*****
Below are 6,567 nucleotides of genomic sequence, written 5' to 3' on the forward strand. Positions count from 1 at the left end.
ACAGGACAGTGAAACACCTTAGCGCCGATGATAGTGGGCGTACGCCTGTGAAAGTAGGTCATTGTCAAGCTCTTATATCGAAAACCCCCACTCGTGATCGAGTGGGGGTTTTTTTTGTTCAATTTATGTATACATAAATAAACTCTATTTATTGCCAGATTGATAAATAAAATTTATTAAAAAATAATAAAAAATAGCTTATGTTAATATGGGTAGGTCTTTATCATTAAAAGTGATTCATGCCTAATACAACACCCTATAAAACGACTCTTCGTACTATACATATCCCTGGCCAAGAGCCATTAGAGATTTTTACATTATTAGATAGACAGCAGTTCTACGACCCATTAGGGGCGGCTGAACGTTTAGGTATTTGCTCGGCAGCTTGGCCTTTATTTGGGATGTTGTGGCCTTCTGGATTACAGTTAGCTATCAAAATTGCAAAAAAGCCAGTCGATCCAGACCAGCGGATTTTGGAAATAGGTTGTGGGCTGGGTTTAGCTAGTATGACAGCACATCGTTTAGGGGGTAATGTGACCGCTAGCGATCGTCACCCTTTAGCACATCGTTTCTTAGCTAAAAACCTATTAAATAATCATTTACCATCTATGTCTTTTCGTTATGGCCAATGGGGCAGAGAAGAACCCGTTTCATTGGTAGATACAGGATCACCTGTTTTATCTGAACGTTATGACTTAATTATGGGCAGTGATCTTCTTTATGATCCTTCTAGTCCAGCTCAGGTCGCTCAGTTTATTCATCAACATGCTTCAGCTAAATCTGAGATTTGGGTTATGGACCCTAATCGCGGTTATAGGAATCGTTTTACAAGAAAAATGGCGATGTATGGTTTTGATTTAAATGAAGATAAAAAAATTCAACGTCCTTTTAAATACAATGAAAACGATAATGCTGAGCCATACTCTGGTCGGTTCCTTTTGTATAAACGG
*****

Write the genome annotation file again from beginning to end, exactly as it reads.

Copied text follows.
Below are 6,567 nucleotides of genomic sequence, written 5' to 3' on the forward strand. Positions count from 1 at the left end.
ACAGGACAGTGAAACACCTTAGCGCCGATGATAGTGGGCGTACGCCTGTGAAAGTAGGTCATTGTCAAGCTCTTATATCGAAAACCCCCACTCGTGATCGAGTGGGGGTTTTTTTTGTTCAATTTATGTATACATAAATAAACTCTATTTATTGCCAGATTGATAAATAAAATTTATTAAAAAATAATAAAAAATAGCTTATGTTAATATGGGTAGGTCTTTATCATTAAAAGTGATTCATGCCTAATACAACACCCTATAAAACGACTCTTCGTACTATACATATCCCTGGCCAAGAGCCATTAGAGATTTTTACATTATTAGATAGACAGCAGTTCTACGACCCATTAGGGGCGGCTGAACGTTTAGGTATTTGCTCGGCAGCTTGGCCTTTATTTGGGATGTTGTGGCCTTCTGGATTACAGTTAGCTATCAAAATTGCAAAAAAGCCAGTCGATCCAGACCAGCGGATTTTGGAAATAGGTTGTGGGCTGGGTTTAGCTAGTATGACAGCACATCGTTTAGGGGGTAATGTGACCGCTAGCGATCGTCACCCTTTAGCACATCGTTTCTTAGCTAAAAACCTATTAAATAATCATTTACCATCTATGTCTTTTCGTTATGGCCAATGGGGCAGAGAAGAACCCGTTTCATTGGTAGATACAGGATCACCTGTTTTATCTGAACGTTATGACTTAATTATGGGCAGTGATCTTCTTTATGATCCTTCTAGTCCAGCTCAGGTCGCTCAGTTTATTCATCAACATGCTTCAGCTAAATCTGAGATTTGGGTTATGGACCCTAATCGCGGTTATAGGAATCGTTTTACAAGAAAAATGGCGATGTATGGTTTTGATTTAAATGAAGATAAAAAAATTCAACGTCCTTTTAAATACAATGAAAACGATAATGCTGAGCCATACTCTGGTCGGTTCCTTTTGTATAAACGG